TRP has been predicting good things for Labour for years. He might be right about it one day.

Modernising the Labour Party may be a lot bigger challenge than modernising union’s comms.

Labour stalwart Greg Presland:

Neale is really good. Safe pair of hands and dedicated to the cause.

So Jones strengthens the EPMU influence in Labour. Some, especially those with union connections, will like that. Others may be less enthusiastic.

Now shunned ex-Labour member Phil Quin tweeted:

The appointment of Neale Jones, a dyed-in-the-wool loyalist, is testament to Andrew Little’s utter impregnability as Labour leader.

Also from Twitter Stephanie Rodgers (who works in union comms):

Nice one, comrade

Little became Labour’s leader due to the crucial Union vote (affiliate unions have 20% of that vote).

Chief Press Secretary – Mike Jaspers


From NZH Labour confirms senior positions including chief press secretary

Mike Jaspers will be chief press secretary, filling a position that has been vacant since Sarah Stuart left in May after little more than a year in the role.

Jaspers works in communications for New Zealand Rugby including when New Zealand hosted the Rugby World Cup in 2011.

He has experience in Parliament – previously working as a press secretary for Sir Michael Cullen in 2006/07, and before that in Parliament’s press gallery for TVNZ.

It’s understood Little previously tried to hire Jaspers after he became Labour leader.

From a different sort of union, the Rugby Union.

Jaspers has been given the most attention by journalists and media who seem to rate him highly. The Standard reaction was more wary. Bill:

Fair to say “Neale Jones good, Mike Jaspers…jury out”?

Jaspers was very effective with the Rugby Union. This may pose a bigger challenge. He has to fill a void and somehow transform how Little and  Labour are presented.

One thing both Jones and Jaspers will need to try and overcome is the negativity that has oozed from Labour from the top down. On his return from a visit to Canada Little indicated that he was keen to follow Justin Trudeau’s positive methods.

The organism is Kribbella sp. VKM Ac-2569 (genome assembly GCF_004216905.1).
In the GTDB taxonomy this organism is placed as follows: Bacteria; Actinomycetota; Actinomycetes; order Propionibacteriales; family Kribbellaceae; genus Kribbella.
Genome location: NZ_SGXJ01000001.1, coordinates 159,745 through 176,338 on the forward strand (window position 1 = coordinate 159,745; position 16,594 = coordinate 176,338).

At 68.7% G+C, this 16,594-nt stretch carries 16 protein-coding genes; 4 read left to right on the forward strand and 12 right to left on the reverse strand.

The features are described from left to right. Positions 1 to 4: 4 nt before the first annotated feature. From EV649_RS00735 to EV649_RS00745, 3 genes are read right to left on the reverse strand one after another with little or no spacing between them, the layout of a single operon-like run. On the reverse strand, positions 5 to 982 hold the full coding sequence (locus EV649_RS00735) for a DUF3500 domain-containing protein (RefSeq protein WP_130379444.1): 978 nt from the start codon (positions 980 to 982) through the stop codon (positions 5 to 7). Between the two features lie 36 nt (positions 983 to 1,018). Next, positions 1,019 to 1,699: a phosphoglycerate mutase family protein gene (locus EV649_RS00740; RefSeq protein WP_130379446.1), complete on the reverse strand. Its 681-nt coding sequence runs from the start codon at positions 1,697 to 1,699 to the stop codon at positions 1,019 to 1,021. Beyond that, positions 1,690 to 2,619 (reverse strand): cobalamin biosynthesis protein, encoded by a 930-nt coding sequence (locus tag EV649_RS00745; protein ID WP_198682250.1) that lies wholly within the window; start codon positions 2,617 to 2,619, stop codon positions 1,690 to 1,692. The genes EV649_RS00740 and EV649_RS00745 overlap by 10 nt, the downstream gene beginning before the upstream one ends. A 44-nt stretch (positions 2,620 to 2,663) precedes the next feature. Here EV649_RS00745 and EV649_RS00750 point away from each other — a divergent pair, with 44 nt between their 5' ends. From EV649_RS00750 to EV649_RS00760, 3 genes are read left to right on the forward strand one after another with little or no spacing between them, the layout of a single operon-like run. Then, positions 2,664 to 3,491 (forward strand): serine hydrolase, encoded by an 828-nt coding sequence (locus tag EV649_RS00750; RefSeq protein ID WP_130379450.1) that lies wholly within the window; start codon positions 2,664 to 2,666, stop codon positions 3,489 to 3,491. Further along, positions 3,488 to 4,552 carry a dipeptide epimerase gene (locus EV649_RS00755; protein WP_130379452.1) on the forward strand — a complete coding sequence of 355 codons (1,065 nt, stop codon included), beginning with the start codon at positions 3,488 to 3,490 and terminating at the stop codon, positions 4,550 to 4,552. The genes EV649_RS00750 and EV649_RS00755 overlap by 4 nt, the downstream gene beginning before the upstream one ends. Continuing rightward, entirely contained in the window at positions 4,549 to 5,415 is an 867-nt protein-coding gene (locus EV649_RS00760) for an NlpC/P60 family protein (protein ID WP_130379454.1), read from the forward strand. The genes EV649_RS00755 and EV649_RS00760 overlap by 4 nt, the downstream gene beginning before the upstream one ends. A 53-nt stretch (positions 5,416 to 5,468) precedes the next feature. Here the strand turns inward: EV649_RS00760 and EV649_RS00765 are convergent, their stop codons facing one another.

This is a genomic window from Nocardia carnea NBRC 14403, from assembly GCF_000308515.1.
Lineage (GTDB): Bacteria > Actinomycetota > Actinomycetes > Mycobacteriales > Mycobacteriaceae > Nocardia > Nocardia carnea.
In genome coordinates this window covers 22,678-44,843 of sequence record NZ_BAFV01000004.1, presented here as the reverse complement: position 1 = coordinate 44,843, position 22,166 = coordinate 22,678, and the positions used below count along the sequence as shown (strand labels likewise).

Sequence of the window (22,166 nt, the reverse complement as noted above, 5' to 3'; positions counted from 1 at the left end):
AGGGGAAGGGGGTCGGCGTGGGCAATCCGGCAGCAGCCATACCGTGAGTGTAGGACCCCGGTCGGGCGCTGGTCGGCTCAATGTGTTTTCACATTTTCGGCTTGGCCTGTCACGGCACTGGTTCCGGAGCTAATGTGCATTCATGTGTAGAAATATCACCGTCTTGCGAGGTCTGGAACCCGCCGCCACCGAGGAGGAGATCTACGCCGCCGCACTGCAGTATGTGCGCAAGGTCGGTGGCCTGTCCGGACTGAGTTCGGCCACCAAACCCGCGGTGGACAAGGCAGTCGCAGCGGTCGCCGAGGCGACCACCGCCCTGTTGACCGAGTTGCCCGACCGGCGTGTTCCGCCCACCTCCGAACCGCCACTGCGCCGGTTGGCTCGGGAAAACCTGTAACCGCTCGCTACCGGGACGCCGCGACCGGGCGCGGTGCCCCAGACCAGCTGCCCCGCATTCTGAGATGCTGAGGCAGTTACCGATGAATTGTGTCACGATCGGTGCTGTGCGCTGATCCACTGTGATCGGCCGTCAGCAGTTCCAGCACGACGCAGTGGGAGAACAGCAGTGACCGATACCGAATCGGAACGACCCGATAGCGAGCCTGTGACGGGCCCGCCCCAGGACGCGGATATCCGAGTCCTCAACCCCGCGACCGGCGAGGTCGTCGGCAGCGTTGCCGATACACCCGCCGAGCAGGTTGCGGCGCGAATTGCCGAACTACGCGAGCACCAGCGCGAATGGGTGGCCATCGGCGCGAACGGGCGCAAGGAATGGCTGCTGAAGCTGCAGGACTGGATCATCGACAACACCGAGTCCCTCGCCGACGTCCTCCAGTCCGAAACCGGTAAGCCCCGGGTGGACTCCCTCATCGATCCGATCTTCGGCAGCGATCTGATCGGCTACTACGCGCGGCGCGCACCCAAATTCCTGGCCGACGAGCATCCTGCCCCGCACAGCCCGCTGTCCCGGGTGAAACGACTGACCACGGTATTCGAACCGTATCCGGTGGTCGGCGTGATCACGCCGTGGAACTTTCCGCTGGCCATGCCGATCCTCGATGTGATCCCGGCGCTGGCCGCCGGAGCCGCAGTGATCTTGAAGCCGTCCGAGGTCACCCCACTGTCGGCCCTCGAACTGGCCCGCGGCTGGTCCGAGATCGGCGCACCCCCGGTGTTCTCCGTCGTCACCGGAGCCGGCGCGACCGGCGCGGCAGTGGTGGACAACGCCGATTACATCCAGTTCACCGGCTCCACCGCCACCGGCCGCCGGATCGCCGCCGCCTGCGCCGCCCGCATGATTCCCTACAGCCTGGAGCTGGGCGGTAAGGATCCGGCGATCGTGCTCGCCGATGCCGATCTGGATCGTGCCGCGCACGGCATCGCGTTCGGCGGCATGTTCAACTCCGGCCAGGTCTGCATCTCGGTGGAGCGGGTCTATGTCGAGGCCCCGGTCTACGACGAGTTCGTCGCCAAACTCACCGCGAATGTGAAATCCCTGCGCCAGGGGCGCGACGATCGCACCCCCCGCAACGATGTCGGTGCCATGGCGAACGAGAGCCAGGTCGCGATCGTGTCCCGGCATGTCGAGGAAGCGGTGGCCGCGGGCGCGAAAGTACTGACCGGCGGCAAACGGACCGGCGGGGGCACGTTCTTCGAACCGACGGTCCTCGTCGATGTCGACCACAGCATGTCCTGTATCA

Party comms can’t control what is said in social media but they can try to influence it. It desperately needs a positive makeover.

A comment on The Standard’s New lineup for Labour Leader’s office thread is a symptom of an entrenched problem of Labour’s image of vicious intolerance.

He is a semi-literate, trolling muppet, like Pockish Rogue and Maninamuddle. Their new tactic is to derail by being friendly and matey. Why else are they constantly cackling away on nearly every thread on this site?

A new form of Peter George.

Don’t respond to their apparent friendliness. Study the ways of One Anonymous Bloke. He identifies these sleazebags early in the piece and gives them hell. We all need to. Tell them to fuck off.

Friendly bad, fuck off good, so ‘In Vino’ and others seem to think.

Little recently very publicly branded ex-Labour members Quin and Wellington mayoral candidate as right wing traiters and and effectively told them to “fuck off”.

Enticing people like them, like me, and like thousands of other ex-Labour voters, to consider ticking Labour again will be a big challenge for Jones and Jaspers.

While some at the Standard are enthusiastic about these new appointments, hoping they finally have a ‘game changer’, shit continues to be thrown around their nest and elsewhere in social media.